How in the world does a long-time high tech professional end up directing the operation of one of the most unique and stress-inducing sporting facilities on the planet?... a bobsled track! And how during that journey does said techie co-author a children’s book with his wife based on that exotic sport?
Answers to both questions begin with my favourite mantra… “WHY NOT TRY?”
With Vancouver bidding for the 2010 Winter Olympic and Paralympic Games back in 2001-2003, and with me growing restless with my life near the epicentre of the high tech world, I decided it was time to pursue a career change. I am a lifelong sports fan and weekend warrior, who loves the impact that sporting events can have on the pride of the communities and nations who host them. So after volunteering for the Vancouver 2010 Bid Corporation for a couple years, while holding down a demanding tech job, I decided in 2007 that it was time to quit my tech career cold-turkey and focus on landing an Olympic job… “why not try?” By late 2007, I did land that job, just as our first child was about to be born… there is nothing like daring to change up one’s life in several major departments all at once!
The job was a business development role, working to try to ensure that three new sport venues being built in Whistler would not end up as unused, or financially failing, white elephants after the Games had come and gone. It was a fascinating job, filled with high-highs and low-lows, that taught me a ton about the amateur sport world and about the Olympics and sport event hosting. The tragic fatal crash of young Georgian luge athlete Nodar Kumaritashvili, during a training run on the day of the Opening Ceremonies of the Games, cast a shadow that will never leave those of us who had poured our hearts into bringing the Games to our region, and even more so on those of us who had helped to bring Whistler Sliding Centre to life. And yet somehow we carried on, and hopefully honoured young Nodar, as we worked hard and witnessed dramatic victories by Canadian athletes, and wonderful stories of American, British, and German triumphs, over the two weeks of Olympic competition on the track.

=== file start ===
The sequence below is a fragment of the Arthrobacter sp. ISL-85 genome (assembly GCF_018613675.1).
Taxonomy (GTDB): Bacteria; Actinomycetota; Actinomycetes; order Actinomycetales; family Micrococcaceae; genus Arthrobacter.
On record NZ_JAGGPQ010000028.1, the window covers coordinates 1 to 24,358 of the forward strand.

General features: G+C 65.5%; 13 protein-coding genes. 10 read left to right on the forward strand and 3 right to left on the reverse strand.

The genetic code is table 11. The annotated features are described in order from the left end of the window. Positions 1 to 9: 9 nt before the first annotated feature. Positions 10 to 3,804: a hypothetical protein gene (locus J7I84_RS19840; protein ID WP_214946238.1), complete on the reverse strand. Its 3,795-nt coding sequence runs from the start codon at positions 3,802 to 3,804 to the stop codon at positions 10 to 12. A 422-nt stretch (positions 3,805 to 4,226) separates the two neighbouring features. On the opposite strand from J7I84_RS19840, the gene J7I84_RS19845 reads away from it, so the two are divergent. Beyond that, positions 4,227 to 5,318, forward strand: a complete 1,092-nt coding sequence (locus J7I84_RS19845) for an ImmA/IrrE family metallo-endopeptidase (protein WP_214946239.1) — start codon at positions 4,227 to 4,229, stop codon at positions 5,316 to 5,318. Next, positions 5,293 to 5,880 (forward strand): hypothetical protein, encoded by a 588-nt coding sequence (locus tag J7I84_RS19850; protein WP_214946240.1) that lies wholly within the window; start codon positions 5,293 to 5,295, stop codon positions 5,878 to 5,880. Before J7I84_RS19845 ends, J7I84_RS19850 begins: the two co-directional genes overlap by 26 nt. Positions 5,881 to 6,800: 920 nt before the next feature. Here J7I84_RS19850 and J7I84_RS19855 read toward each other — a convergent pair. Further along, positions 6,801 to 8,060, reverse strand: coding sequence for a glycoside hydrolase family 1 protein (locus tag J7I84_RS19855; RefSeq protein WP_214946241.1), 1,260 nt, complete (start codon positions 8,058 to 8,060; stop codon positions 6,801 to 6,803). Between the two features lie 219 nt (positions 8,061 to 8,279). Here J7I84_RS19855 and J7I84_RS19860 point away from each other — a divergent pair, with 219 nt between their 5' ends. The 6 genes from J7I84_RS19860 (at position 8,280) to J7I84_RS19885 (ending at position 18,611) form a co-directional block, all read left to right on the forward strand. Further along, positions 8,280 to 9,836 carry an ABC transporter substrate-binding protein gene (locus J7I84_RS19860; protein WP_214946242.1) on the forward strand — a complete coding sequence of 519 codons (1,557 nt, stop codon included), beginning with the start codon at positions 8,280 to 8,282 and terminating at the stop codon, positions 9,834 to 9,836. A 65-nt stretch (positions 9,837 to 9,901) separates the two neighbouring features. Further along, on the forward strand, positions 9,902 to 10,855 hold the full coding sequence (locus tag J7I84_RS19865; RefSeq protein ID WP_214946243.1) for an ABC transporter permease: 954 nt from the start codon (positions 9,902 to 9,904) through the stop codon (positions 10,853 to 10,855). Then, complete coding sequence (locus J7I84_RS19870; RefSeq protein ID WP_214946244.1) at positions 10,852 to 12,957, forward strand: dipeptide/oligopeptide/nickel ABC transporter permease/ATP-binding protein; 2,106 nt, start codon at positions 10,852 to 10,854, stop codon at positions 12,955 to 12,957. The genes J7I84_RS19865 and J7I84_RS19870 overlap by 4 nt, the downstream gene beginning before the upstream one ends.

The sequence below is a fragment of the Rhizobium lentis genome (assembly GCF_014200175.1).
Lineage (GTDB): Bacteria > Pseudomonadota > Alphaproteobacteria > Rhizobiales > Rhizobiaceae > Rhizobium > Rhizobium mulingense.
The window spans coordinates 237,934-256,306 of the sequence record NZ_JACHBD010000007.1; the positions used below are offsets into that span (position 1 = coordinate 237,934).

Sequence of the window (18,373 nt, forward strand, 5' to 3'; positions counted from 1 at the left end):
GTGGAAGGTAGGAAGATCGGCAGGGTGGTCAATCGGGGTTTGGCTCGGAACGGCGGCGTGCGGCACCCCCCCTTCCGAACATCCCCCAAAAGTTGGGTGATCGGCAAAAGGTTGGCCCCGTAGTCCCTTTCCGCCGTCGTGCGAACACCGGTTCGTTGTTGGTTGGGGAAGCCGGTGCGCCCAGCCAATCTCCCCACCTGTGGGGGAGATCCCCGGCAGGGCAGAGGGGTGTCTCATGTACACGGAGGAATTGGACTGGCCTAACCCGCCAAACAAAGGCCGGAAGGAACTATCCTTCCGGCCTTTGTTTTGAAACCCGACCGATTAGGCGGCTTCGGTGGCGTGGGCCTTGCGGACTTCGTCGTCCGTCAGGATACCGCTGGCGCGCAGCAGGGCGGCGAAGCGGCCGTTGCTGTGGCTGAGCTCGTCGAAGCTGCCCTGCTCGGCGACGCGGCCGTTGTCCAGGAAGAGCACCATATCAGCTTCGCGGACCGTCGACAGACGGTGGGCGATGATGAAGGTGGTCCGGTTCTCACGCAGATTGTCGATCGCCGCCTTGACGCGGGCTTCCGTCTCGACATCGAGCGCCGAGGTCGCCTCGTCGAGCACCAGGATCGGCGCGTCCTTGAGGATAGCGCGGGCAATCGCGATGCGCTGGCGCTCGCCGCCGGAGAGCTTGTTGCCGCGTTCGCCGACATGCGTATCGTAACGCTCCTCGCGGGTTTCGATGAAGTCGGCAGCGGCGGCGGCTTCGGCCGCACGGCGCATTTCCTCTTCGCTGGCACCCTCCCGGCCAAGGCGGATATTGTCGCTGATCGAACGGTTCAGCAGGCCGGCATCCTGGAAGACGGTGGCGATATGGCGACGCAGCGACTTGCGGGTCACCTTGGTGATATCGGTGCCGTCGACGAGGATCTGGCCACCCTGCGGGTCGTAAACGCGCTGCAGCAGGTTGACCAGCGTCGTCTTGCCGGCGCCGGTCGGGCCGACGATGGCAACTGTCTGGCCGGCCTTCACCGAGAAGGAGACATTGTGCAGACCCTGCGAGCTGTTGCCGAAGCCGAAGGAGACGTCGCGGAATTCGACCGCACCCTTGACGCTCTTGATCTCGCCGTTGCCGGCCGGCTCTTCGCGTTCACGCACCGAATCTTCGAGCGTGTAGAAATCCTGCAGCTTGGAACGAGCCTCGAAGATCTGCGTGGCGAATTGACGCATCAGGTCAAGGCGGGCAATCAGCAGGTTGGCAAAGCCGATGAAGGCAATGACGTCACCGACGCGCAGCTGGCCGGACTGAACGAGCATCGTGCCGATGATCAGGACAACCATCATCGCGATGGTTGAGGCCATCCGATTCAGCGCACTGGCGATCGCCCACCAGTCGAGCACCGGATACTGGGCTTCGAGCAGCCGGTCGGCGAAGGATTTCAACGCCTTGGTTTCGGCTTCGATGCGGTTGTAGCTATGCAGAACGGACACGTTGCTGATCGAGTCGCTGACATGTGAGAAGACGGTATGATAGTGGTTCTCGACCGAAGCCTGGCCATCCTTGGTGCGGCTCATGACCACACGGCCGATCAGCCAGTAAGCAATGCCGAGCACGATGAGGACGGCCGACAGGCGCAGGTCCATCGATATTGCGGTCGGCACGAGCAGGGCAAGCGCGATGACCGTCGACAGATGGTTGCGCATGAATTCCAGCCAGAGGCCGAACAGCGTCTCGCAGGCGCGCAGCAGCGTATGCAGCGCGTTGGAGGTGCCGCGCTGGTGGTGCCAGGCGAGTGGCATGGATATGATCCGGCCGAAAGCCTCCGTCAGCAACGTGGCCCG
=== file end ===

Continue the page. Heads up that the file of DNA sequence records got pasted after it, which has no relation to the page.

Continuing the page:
The year before the arrival of the Games, my wife, Talya, and I penned a children’s book, during the naps of our two year-old daughter during a getaway vacation. The book, titled “Bobsleigh Jellybeans” would be illustrated by, Chris Ripley, one of the bobsleigh athletes from a Canadian development team of four young men, who we billeted in our basement when they came to Whistler to train. The title and plot having been stimulated by them once mentioning that their red speed suits made them look like big, red jellybeans. It is a story of friendship, teamwork, and following dreams, and the book’s proceeds went to assisting with training expenses of our new speed-demon friends. We all had a lot of fun with the somewhat accidental project; book readings in schools, a few media appearances, and some solid book sales. And we all learned a few things about becoming self-published authors, illustrators, and marketers. Once again, “why not try?”… good things can happen when you put yourself out there.
Becoming the director of a bobsled track, soon after the close of the Olympics and just two years into a sports world career, has got to be the most bizarre of my unorthodox professional endeavours! Although I only stayed in the role for a year, I learned a lot, including about my own ability to employ personal resilience, adaptability, and team building skills --- and that being a test dummy for tourist bobsleigh and skeleton sliding programs is both exhilarating and pretty hard on the spine!
The entire Olympic and sliding sports world experience was a wild ride and one that I will always cherish, despite some very trying times along the way! Yet again, it demonstrated to me that trying new things and not listening to naysayers was both a challenging and rewarding way to live.
Santé (to health), Paul Shore
PS: Bobsleigh Jellybeans is still available today --- including as both a paid print book, and a FREE eBook, on Amazon --- reviews on Amazon much appreciated!
Grant and I certainly seem to share a belief in a "why not try?" mantra! The story of his determination and creativity, in Dirty Windshields, further inspires me to ignore notions of artistic pursuits being potentially "frivolous", and to TRY NEW THINGS in the face of what appear to be insurmountable challenges!